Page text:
Synopsis: Orientation without perturbation

Femtosecond light pulses at two different frequencies are effective in aligning and orienting molecules without the need for a strong static field.

Analyzing the structure of molecules in a gas or liquid is akin to x raying a classroom of unruly kids randomly jostling and changing their positions and orientations. Getting a handle on the detailed structure of molecules requires some means of lining them up to avoid orientational averaging and smearing. Researchers have developed techniques for orienting molecules, but so far they have relied on strong electric fields, which may perturb the molecules or interfere with some other aspect of the analysis. Taking advantage of femtosecond laser technology, Sankar De and colleagues from Kansas State University, US, and the Max Planck Institute in Garching, Germany, report in Physical Review Letters their success in achieving field-free orientation of carbon monoxide molecules.

De et al. used overlapping femtosecond pulses at $800\phantom{\rule{0.333em}{0ex}}\text{nm}$ and $400\phantom{\rule{0.333em}{0ex}}\text{nm}$ to excite odd and even angular momentum states of the $\text{CO}$ molecules, enabling net macroscopic orientation. Changing the optical phase between the two pulses enabled the group to not only align the carbon monoxide molecules (i.e., with their molecular axes pointing the same direction) but orient them as well (i.e., all the carbons pointing in the same direction). Another $800\phantom{\rule{0.333em}{0ex}}\text{nm}$ pulse striking the molecules caused a “Coulomb explosion” and ejection of carbon ions that were detected to confirm the molecular orientation. By grabbing hold of molecules and orienting them neatly without strong fields, researchers should be able to carry out improved ultrafast structural imaging and molecular tomography. – David Voss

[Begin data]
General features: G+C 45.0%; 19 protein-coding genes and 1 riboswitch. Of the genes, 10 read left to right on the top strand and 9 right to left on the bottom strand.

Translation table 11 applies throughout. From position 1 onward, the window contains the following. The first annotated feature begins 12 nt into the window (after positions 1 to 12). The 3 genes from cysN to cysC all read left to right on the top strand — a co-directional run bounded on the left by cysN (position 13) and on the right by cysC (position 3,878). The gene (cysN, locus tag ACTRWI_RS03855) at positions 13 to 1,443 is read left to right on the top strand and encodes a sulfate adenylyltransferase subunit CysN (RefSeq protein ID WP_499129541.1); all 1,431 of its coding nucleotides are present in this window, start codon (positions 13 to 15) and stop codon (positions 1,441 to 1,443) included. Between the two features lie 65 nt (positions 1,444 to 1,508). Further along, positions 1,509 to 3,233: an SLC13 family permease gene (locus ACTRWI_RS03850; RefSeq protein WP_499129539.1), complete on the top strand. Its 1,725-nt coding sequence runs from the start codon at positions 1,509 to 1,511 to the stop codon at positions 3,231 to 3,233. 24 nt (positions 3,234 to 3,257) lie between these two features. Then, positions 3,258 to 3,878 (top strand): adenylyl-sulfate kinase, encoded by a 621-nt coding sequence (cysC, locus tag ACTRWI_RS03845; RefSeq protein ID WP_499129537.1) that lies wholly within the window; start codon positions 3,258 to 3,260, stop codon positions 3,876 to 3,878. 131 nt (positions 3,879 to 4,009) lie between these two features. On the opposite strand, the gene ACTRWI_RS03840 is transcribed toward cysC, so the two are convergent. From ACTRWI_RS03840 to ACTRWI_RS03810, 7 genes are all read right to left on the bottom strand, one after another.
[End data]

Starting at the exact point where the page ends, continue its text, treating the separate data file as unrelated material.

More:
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Atomic and Molecular Physics

Nanophysics

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